contretemps or misadventure
Contretemps is from Latin via French meaning a “mishap,” or a “delay,” a “hitch”, and in English comes to include the sense of a “disagreement.” The Latin combines contra “against,” and tempus, “time,” thus “inopportune.” Misadventure is a hybrid word, mis– being a Germanic prefix to indicate “badly”, or “wrongly,” combined with Latin adventus “chance” or “outcome,” so misadventure has a more pronounced sense of “bad luck.”
This phrase, “contretemps or misadventure,” alludes coyly to Mr. Blake’s encounter with Mr. Baggett in the stable, where, because the stableman Hayonotes was absent discussing the problem of Mr. Baggett with Thornybush, Mr. Blake has stabled his own horse. The two mostly synonymous words give some latitude to our interpretation of Blake’s response: a disagreement, French and humorously posh, or a disagreeable event for Blake being asked by Baggett to get him some cream (i.e., gin), or a misfortune that Mr. Blake had to stable his own horse?
The scene is a lead-in to Mr. Blake’s glorious narcissism, where he reflects anxiously on the “disagreeable incidents” (e.g. Baggett’s occupation of the stable) that might be his were he himself yet wealthier. [CMS 2018]
Sources: American Heritage Dictionary.
Oxford Concise English Dictionary.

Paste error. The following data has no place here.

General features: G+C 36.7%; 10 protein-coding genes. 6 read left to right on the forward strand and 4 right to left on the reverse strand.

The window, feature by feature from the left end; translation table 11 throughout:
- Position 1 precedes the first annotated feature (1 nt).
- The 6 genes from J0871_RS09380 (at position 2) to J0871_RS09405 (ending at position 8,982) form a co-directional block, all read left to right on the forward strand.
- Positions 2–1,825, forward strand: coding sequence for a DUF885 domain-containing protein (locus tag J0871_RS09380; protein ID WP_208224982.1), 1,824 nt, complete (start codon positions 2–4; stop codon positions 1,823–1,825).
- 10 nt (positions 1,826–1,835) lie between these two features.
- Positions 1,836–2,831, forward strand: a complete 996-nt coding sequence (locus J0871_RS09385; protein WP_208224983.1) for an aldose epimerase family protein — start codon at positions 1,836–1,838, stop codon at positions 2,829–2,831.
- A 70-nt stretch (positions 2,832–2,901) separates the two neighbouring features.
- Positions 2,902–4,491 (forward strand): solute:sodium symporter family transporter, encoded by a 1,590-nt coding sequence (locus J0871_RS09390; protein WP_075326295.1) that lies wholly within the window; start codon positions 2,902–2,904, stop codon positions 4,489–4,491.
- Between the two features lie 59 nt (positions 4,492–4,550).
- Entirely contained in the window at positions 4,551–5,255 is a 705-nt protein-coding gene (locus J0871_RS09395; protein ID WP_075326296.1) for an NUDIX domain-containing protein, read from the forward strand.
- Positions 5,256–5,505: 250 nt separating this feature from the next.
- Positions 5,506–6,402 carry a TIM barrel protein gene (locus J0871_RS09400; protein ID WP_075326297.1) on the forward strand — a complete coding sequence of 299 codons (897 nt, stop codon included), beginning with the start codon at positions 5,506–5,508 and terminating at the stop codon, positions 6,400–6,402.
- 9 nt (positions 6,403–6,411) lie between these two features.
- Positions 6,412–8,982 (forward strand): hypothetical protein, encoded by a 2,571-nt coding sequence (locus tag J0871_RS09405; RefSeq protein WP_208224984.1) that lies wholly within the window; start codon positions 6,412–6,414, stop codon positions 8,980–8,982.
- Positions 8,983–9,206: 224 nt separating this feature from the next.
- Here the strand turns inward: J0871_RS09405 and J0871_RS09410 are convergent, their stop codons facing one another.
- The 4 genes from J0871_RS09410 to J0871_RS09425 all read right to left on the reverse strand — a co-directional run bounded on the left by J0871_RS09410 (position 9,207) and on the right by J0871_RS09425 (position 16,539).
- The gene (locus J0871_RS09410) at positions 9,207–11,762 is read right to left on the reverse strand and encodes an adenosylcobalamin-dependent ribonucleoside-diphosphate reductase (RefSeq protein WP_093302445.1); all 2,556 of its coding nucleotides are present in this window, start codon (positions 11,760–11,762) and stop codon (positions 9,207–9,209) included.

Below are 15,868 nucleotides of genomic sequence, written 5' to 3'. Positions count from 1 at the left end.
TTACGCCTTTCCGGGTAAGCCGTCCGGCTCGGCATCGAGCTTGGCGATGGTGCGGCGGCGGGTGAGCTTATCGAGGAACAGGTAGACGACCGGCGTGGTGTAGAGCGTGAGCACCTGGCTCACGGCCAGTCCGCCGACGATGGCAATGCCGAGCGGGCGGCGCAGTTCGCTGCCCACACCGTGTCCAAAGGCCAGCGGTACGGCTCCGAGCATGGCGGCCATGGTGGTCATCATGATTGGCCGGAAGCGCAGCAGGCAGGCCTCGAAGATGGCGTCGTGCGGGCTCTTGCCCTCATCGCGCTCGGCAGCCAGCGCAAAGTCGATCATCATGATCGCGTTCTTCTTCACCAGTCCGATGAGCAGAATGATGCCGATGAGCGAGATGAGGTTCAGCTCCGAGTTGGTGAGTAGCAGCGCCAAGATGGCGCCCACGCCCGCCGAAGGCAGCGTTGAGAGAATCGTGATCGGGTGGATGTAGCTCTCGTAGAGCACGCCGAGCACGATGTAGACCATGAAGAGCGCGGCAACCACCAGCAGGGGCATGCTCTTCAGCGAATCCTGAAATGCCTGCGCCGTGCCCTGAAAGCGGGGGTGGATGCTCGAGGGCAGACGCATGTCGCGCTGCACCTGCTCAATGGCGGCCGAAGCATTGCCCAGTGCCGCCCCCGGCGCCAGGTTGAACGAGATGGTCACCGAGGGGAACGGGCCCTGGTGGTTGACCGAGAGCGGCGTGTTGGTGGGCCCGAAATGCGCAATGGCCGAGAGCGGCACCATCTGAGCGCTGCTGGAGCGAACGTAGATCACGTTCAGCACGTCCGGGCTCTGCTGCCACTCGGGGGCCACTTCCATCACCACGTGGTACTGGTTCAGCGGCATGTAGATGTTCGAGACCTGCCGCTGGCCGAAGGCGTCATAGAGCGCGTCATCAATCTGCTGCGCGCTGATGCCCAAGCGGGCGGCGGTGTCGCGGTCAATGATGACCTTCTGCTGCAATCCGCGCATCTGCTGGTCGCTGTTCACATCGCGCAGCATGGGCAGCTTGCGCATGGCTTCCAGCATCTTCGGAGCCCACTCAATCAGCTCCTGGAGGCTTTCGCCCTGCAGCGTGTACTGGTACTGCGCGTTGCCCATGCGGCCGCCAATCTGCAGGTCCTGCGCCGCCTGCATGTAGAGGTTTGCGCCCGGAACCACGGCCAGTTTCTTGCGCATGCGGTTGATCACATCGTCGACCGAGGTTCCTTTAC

Mr. Blake will receive the living at Little Alresford upon the death of the incumbent Mr. Harbottle. In anticipation of this event, Mr. Blake talks “frequently of the good things which Fortune was to do for him,” Fortuna (or Fortune) being the Roman goddess of luck. Although this is conveyed in the narrator’s voice and hence with some wryness, it seems to be reflecting Mr. Blake’s penchant for inflated, “educated” speech without ironic overtones. [RR 2018]
I wouldn’t for worlds that the train should come in
Mr. Blake’s diction here is formal and Latinate, in word order and word choice, a nutshell summary of his education and character as a privileged representative (a cohort widely satirized not only by Trollope) of the Church of England. Would is the conditional mood of will, and will is used with the archaic sense of “desire” or “wish for;” Blake attaches to would what grammar books call a noun-clause, “that the train should come in,” with a careful subjunctive verb (should come)—a perfect rendition of a Latin construction. (Contemporary English might say “I wouldn’t want the train to come….”) Blake’s resort to formal diction perhaps dramatizes his anxiety about Kattie Forrester, but also hints at his pomposity, and repeats his advertisement of his Oxford credentials which John Gordon has just teased him about (“‘The university and your society together’, suggested Gordon”). [CMS 2018]